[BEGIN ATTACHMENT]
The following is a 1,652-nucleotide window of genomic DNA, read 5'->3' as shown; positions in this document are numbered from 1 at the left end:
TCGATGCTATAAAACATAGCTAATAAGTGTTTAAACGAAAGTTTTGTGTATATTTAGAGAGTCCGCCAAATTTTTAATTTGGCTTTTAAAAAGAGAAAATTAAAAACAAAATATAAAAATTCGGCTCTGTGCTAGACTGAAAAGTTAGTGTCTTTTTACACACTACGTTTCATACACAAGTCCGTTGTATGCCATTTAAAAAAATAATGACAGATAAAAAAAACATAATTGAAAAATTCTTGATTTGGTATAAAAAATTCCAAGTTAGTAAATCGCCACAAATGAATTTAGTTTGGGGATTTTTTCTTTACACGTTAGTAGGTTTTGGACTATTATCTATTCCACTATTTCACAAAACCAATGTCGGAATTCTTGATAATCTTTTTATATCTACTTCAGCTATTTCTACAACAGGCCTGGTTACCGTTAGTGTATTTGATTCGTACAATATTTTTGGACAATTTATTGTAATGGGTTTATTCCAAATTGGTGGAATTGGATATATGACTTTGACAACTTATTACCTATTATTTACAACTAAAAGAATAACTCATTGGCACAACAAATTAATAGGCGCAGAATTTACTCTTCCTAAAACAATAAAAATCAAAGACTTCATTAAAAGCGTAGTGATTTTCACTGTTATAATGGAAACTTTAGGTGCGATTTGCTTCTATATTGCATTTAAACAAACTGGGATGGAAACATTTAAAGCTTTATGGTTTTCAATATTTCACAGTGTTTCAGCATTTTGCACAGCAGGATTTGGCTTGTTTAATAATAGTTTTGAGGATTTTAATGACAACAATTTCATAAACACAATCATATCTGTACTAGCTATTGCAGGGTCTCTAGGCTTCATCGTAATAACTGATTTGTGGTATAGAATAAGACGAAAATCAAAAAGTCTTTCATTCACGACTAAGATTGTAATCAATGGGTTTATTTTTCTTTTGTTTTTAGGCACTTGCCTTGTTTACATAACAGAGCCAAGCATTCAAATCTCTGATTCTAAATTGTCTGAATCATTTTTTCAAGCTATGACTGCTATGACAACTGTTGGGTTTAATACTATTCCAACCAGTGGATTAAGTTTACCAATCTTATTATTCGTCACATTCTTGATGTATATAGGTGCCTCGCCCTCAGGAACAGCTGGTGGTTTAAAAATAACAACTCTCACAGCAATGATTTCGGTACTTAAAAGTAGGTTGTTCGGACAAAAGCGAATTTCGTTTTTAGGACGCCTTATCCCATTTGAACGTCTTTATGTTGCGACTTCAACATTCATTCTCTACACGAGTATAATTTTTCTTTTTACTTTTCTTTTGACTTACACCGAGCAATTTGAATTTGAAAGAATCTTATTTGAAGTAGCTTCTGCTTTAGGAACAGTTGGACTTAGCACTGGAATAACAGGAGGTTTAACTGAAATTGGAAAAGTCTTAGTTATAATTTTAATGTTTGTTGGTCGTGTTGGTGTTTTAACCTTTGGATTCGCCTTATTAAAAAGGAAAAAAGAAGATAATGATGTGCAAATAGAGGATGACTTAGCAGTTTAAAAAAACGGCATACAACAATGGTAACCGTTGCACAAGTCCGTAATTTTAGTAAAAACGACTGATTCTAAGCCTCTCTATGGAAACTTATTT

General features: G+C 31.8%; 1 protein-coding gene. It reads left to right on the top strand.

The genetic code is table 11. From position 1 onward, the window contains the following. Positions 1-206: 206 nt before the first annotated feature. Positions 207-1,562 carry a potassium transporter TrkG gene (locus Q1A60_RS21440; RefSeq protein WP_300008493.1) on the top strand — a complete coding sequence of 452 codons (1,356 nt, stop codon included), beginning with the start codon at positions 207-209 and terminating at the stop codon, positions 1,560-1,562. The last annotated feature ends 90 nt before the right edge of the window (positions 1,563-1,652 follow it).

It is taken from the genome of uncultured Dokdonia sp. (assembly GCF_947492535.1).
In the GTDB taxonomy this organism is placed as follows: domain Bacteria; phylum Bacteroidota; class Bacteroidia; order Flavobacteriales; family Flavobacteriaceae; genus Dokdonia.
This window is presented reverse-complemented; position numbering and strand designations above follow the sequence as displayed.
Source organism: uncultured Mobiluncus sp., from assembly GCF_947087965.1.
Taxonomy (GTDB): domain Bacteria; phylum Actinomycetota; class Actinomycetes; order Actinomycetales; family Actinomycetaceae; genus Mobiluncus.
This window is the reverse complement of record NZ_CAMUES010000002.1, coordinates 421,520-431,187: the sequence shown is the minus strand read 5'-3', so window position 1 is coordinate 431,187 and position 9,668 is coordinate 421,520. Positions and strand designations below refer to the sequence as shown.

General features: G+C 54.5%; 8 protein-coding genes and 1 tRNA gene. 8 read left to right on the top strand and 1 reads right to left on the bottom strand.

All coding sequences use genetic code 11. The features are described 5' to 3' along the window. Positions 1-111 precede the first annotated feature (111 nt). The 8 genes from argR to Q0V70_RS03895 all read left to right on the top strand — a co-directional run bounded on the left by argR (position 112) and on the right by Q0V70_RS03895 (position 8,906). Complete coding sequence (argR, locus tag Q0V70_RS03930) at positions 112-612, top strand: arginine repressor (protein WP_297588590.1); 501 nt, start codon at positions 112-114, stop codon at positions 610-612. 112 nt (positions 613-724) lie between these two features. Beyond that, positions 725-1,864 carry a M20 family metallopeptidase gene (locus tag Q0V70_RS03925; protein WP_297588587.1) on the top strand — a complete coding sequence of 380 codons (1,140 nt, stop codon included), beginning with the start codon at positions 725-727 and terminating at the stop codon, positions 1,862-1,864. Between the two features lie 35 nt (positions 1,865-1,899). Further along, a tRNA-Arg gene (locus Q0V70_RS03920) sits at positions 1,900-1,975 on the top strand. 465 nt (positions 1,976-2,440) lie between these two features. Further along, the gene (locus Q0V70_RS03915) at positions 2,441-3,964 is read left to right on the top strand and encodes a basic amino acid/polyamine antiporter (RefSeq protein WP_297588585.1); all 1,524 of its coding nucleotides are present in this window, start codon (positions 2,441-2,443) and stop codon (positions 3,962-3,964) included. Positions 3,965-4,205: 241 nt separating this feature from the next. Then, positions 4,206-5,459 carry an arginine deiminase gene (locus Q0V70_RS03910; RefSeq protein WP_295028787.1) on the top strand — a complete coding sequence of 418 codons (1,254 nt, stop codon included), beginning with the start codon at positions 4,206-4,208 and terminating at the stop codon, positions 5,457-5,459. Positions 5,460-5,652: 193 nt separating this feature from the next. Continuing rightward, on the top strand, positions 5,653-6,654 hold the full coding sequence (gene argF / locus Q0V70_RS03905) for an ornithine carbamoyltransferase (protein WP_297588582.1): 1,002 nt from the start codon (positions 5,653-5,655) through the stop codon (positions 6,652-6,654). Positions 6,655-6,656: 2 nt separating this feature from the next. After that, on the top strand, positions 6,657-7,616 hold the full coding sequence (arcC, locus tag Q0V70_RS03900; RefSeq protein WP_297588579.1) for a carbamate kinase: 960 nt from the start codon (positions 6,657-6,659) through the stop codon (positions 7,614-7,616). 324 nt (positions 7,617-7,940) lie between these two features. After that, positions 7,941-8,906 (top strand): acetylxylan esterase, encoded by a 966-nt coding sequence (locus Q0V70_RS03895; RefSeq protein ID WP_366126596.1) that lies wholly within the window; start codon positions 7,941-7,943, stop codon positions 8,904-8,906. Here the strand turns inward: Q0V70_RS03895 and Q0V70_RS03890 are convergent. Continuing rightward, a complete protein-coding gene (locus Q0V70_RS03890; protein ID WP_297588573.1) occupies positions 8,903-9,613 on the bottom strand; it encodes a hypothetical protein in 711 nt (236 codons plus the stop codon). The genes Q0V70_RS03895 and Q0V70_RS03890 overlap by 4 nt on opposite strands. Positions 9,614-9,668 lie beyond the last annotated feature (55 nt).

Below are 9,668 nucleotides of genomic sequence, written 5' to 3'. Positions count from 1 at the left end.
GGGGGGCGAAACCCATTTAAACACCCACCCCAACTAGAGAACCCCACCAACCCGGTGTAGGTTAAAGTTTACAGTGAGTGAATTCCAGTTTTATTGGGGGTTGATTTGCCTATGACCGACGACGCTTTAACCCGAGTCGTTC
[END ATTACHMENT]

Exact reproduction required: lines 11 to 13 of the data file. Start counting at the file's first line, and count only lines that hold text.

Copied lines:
General features: G+C 54.5%; 8 protein-coding genes and 1 tRNA gene. 8 read left to right on the top strand and 1 reads right to left on the bottom strand.

All coding sequences use genetic code 11. The features are described 5' to 3' along the window. Positions 1-111 precede the first annotated feature (111 nt). The 8 genes from argR to Q0V70_RS03895 all read left to right on the top strand — a co-directional run bounded on the left by argR (position 112) and on the right by Q0V70_RS03895 (position 8,906). Complete coding sequence (argR, locus tag Q0V70_RS03930) at positions 112-612, top strand: arginine repressor (protein WP_297588590.1); 501 nt, start codon at positions 112-114, stop codon at positions 610-612. 112 nt (positions 613-724) lie between these two features. Beyond that, positions 725-1,864 carry a M20 family metallopeptidase gene (locus tag Q0V70_RS03925; protein WP_297588587.1) on the top strand — a complete coding sequence of 380 codons (1,140 nt, stop codon included), beginning with the start codon at positions 725-727 and terminating at the stop codon, positions 1,862-1,864. Between the two features lie 35 nt (positions 1,865-1,899). Further along, a tRNA-Arg gene (locus Q0V70_RS03920) sits at positions 1,900-1,975 on the top strand. 465 nt (positions 1,976-2,440) lie between these two features. Further along, the gene (locus Q0V70_RS03915) at positions 2,441-3,964 is read left to right on the top strand and encodes a basic amino acid/polyamine antiporter (RefSeq protein WP_297588585.1); all 1,524 of its coding nucleotides are present in this window, start codon (positions 2,441-2,443) and stop codon (positions 3,962-3,964) included. Positions 3,965-4,205: 241 nt separating this feature from the next. Then, positions 4,206-5,459 carry an arginine deiminase gene (locus Q0V70_RS03910; RefSeq protein WP_295028787.1) on the top strand — a complete coding sequence of 418 codons (1,254 nt, stop codon included), beginning with the start codon at positions 4,206-4,208 and terminating at the stop codon, positions 5,457-5,459. Positions 5,460-5,652: 193 nt separating this feature from the next. Continuing rightward, on the top strand, positions 5,653-6,654 hold the full coding sequence (gene argF / locus Q0V70_RS03905) for an ornithine carbamoyltransferase (protein WP_297588582.1): 1,002 nt from the start codon (positions 5,653-5,655) through the stop codon (positions 6,652-6,654). Positions 6,655-6,656: 2 nt separating this feature from the next. After that, on the top strand, positions 6,657-7,616 hold the full coding sequence (arcC, locus tag Q0V70_RS03900; RefSeq protein WP_297588579.1) for a carbamate kinase: 960 nt from the start codon (positions 6,657-6,659) through the stop codon (positions 7,614-7,616). 324 nt (positions 7,617-7,940) lie between these two features. After that, positions 7,941-8,906 (top strand): acetylxylan esterase, encoded by a 966-nt coding sequence (locus Q0V70_RS03895; RefSeq protein ID WP_366126596.1) that lies wholly within the window; start codon positions 7,941-7,943, stop codon positions 8,904-8,906. Here the strand turns inward: Q0V70_RS03895 and Q0V70_RS03890 are convergent. Continuing rightward, a complete protein-coding gene (locus Q0V70_RS03890; protein ID WP_297588573.1) occupies positions 8,903-9,613 on the bottom strand; it encodes a hypothetical protein in 711 nt (236 codons plus the stop codon). The genes Q0V70_RS03895 and Q0V70_RS03890 overlap by 4 nt on opposite strands. Positions 9,614-9,668 lie beyond the last annotated feature (55 nt).

Below are 9,668 nucleotides of genomic sequence, written 5' to 3'. Positions count from 1 at the left end.